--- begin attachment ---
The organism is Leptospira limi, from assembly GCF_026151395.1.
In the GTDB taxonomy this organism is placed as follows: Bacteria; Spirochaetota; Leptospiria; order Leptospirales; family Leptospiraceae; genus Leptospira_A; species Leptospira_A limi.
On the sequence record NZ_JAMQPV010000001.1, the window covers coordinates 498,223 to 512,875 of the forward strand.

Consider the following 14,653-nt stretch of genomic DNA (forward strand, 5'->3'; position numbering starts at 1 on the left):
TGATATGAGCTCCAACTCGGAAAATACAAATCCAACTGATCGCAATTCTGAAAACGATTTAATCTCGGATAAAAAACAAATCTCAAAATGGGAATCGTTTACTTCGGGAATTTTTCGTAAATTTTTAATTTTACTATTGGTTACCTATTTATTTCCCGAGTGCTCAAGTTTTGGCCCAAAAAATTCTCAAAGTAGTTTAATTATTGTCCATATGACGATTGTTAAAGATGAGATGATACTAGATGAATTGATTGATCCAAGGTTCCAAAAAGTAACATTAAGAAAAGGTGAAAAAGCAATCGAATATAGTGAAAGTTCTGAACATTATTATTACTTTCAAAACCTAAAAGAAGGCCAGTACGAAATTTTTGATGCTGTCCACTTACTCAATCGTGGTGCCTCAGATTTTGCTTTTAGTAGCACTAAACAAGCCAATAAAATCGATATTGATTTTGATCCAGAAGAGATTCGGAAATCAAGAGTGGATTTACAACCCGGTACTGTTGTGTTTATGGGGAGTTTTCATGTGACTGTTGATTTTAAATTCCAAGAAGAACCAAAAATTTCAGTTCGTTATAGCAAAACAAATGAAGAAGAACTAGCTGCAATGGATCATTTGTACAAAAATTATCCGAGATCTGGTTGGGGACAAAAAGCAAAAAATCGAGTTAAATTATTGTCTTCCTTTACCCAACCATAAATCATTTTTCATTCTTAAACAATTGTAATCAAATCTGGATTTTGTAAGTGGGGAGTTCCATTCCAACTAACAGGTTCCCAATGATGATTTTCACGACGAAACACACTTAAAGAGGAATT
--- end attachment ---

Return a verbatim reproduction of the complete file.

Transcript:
The organism is Leptospira limi, from assembly GCF_026151395.1.
In the GTDB taxonomy this organism is placed as follows: Bacteria; Spirochaetota; Leptospiria; order Leptospirales; family Leptospiraceae; genus Leptospira_A; species Leptospira_A limi.
On the sequence record NZ_JAMQPV010000001.1, the window covers coordinates 498,223 to 512,875 of the forward strand.

Consider the following 14,653-nt stretch of genomic DNA (forward strand, 5'->3'; position numbering starts at 1 on the left):
TGATATGAGCTCCAACTCGGAAAATACAAATCCAACTGATCGCAATTCTGAAAACGATTTAATCTCGGATAAAAAACAAATCTCAAAATGGGAATCGTTTACTTCGGGAATTTTTCGTAAATTTTTAATTTTACTATTGGTTACCTATTTATTTCCCGAGTGCTCAAGTTTTGGCCCAAAAAATTCTCAAAGTAGTTTAATTATTGTCCATATGACGATTGTTAAAGATGAGATGATACTAGATGAATTGATTGATCCAAGGTTCCAAAAAGTAACATTAAGAAAAGGTGAAAAAGCAATCGAATATAGTGAAAGTTCTGAACATTATTATTACTTTCAAAACCTAAAAGAAGGCCAGTACGAAATTTTTGATGCTGTCCACTTACTCAATCGTGGTGCCTCAGATTTTGCTTTTAGTAGCACTAAACAAGCCAATAAAATCGATATTGATTTTGATCCAGAAGAGATTCGGAAATCAAGAGTGGATTTACAACCCGGTACTGTTGTGTTTATGGGGAGTTTTCATGTGACTGTTGATTTTAAATTCCAAGAAGAACCAAAAATTTCAGTTCGTTATAGCAAAACAAATGAAGAAGAACTAGCTGCAATGGATCATTTGTACAAAAATTATCCGAGATCTGGTTGGGGACAAAAAGCAAAAAATCGAGTTAAATTATTGTCTTCCTTTACCCAACCATAAATCATTTTTCATTCTTAAACAATTGTAATCAAATCTGGATTTTGTAAGTGGGGAGTTCCATTCCAACTAACAGGTTCCCAATGATGATTTTCACGACGAAACACACTTAAAGAGGAATT